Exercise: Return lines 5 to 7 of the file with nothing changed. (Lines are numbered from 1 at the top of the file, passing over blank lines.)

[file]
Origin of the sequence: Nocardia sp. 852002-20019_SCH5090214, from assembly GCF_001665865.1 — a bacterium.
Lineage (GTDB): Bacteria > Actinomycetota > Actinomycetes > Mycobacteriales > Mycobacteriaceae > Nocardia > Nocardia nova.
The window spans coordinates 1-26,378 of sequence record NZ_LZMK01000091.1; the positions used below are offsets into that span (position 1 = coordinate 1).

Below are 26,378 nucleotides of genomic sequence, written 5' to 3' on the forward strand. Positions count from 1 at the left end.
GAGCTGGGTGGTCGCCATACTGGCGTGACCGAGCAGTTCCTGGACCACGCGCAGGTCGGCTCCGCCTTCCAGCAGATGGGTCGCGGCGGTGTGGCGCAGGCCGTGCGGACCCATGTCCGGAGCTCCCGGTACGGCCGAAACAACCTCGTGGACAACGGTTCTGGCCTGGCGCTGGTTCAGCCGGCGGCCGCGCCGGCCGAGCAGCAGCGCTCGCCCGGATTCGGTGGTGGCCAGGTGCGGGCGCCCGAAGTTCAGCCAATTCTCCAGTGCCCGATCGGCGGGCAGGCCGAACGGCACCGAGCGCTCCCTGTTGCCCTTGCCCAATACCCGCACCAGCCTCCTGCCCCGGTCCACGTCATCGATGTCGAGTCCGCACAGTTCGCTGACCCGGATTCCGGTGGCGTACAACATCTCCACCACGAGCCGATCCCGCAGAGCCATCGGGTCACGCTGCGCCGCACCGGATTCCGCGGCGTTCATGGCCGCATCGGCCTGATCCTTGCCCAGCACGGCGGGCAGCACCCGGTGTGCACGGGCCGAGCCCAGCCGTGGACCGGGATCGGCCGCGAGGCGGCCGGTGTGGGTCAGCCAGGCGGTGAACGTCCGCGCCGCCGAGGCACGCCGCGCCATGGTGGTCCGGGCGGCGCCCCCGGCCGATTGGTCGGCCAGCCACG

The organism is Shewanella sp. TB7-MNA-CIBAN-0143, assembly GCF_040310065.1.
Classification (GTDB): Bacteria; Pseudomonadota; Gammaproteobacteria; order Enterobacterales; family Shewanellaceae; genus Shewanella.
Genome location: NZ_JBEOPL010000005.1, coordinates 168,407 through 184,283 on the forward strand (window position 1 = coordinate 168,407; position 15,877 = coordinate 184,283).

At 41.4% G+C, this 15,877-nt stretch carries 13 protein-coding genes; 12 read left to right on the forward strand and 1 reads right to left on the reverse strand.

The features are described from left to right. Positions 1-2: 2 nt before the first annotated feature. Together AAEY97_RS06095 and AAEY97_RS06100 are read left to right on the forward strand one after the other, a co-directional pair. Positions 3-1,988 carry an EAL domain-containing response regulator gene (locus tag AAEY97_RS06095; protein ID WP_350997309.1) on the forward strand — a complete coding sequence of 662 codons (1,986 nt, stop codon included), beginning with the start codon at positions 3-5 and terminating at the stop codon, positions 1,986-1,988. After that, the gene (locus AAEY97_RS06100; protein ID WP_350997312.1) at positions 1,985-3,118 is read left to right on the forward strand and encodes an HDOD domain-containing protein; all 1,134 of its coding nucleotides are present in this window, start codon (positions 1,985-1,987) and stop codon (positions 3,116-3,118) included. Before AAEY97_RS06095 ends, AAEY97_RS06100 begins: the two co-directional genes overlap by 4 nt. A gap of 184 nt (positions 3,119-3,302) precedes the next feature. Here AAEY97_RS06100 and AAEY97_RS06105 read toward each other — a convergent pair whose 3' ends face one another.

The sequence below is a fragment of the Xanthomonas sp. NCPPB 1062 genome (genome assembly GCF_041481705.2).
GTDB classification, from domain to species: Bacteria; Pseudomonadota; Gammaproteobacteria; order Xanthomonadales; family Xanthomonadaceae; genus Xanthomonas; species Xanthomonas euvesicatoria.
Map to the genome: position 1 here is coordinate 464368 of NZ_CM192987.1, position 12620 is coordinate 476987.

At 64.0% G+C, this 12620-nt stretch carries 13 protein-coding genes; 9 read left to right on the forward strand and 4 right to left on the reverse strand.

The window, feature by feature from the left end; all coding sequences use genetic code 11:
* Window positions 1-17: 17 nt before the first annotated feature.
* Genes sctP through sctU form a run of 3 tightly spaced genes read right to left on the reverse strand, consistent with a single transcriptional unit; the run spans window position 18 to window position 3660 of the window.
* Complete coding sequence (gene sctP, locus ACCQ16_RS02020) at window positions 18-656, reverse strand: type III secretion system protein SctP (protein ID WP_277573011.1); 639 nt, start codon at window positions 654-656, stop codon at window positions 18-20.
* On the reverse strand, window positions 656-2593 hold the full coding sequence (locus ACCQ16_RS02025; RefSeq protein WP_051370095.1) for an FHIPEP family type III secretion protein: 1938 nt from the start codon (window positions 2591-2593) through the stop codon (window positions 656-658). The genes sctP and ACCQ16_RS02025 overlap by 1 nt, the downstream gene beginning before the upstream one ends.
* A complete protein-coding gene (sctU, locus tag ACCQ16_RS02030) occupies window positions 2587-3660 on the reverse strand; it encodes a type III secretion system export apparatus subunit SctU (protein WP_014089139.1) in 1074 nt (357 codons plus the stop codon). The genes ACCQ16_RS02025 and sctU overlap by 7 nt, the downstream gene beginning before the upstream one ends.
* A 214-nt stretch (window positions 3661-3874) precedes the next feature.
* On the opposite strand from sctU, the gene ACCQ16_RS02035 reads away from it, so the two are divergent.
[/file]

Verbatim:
GAGCTGGGTGGTCGCCATACTGGCGTGACCGAGCAGTTCCTGGACCACGCGCAGGTCGGCTCCGCCTTCCAGCAGATGGGTCGCGGCGGTGTGGCGCAGGCCGTGCGGACCCATGTCCGGAGCTCCCGGTACGGCCGAAACAACCTCGTGGACAACGGTTCTGGCCTGGCGCTGGTTCAGCCGGCGGCCGCGCCGGCCGAGCAGCAGCGCTCGCCCGGATTCGGTGGTGGCCAGGTGCGGGCGCCCGAAGTTCAGCCAATTCTCCAGTGCCCGATCGGCGGGCAGGCCGAACGGCACCGAGCGCTCCCTGTTGCCCTTGCCCAATACCCGCACCAGCCTCCTGCCCCGGTCCACGTCATCGATGTCGAGTCCGCACAGTTCGCTGACCCGGATTCCGGTGGCGTACAACATCTCCACCACGAGCCGATCCCGCAGAGCCATCGGGTCACGCTGCGCCGCACCGGATTCCGCGGCGTTCATGGCCGCATCGGCCTGATCCTTGCCCAGCACGGCGGGCAGCACCCGGTGTGCACGGGCCGAGCCCAGCCGTGGACCGGGATCGGCCGCGAGGCGGCCGGTGTGGGTCAGCCAGGCGGTGAACGTCCGCGCCGCCGAGGCACGCCGCGCCATGGTGGTCCGGGCGGCGCCCCCGGCCGATTGGTCGGCCAGCCACG

The organism is Shewanella sp. TB7-MNA-CIBAN-0143, assembly GCF_040310065.1.
Classification (GTDB): Bacteria; Pseudomonadota; Gammaproteobacteria; order Enterobacterales; family Shewanellaceae; genus Shewanella.